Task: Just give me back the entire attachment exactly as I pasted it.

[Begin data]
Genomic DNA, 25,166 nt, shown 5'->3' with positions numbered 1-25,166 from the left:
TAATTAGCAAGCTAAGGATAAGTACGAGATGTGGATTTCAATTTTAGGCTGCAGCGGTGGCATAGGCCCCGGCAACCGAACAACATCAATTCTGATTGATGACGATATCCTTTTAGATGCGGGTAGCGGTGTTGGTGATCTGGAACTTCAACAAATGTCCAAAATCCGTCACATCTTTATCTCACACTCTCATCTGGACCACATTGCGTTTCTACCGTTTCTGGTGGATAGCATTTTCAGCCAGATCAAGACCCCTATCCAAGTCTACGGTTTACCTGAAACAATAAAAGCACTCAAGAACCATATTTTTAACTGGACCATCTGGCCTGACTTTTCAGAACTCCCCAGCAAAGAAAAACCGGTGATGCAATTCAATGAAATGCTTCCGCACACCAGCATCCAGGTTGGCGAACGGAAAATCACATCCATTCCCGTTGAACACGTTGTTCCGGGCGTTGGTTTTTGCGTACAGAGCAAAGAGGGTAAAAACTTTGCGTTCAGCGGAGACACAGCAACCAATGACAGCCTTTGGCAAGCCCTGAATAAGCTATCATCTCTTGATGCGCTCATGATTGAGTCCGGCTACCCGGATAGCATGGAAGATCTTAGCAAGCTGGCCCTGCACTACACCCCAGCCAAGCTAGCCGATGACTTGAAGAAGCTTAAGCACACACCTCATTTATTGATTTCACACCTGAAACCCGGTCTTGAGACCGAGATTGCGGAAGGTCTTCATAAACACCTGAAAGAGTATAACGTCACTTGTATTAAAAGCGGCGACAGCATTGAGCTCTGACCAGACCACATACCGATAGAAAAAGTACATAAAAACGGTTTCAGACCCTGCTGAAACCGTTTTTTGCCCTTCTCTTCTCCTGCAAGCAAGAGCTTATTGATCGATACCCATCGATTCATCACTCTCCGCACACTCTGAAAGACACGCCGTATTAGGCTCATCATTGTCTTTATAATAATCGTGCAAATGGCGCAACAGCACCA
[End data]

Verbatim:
Genomic DNA, 25,166 nt, shown 5'->3' with positions numbered 1-25,166 from the left:
TAATTAGCAAGCTAAGGATAAGTACGAGATGTGGATTTCAATTTTAGGCTGCAGCGGTGGCATAGGCCCCGGCAACCGAACAACATCAATTCTGATTGATGACGATATCCTTTTAGATGCGGGTAGCGGTGTTGGTGATCTGGAACTTCAACAAATGTCCAAAATCCGTCACATCTTTATCTCACACTCTCATCTGGACCACATTGCGTTTCTACCGTTTCTGGTGGATAGCATTTTCAGCCAGATCAAGACCCCTATCCAAGTCTACGGTTTACCTGAAACAATAAAAGCACTCAAGAACCATATTTTTAACTGGACCATCTGGCCTGACTTTTCAGAACTCCCCAGCAAAGAAAAACCGGTGATGCAATTCAATGAAATGCTTCCGCACACCAGCATCCAGGTTGGCGAACGGAAAATCACATCCATTCCCGTTGAACACGTTGTTCCGGGCGTTGGTTTTTGCGTACAGAGCAAAGAGGGTAAAAACTTTGCGTTCAGCGGAGACACAGCAACCAATGACAGCCTTTGGCAAGCCCTGAATAAGCTATCATCTCTTGATGCGCTCATGATTGAGTCCGGCTACCCGGATAGCATGGAAGATCTTAGCAAGCTGGCCCTGCACTACACCCCAGCCAAGCTAGCCGATGACTTGAAGAAGCTTAAGCACACACCTCATTTATTGATTTCACACCTGAAACCCGGTCTTGAGACCGAGATTGCGGAAGGTCTTCATAAACACCTGAAAGAGTATAACGTCACTTGTATTAAAAGCGGCGACAGCATTGAGCTCTGACCAGACCACATACCGATAGAAAAAGTACATAAAAACGGTTTCAGACCCTGCTGAAACCGTTTTTTGCCCTTCTCTTCTCCTGCAAGCAAGAGCTTATTGATCGATACCCATCGATTCATCACTCTCCGCACACTCTGAAAGACACGCCGTATTAGGCTCATCATTGTCTTTATAATAATCGTGCAAATGGCGCAACAGCACCA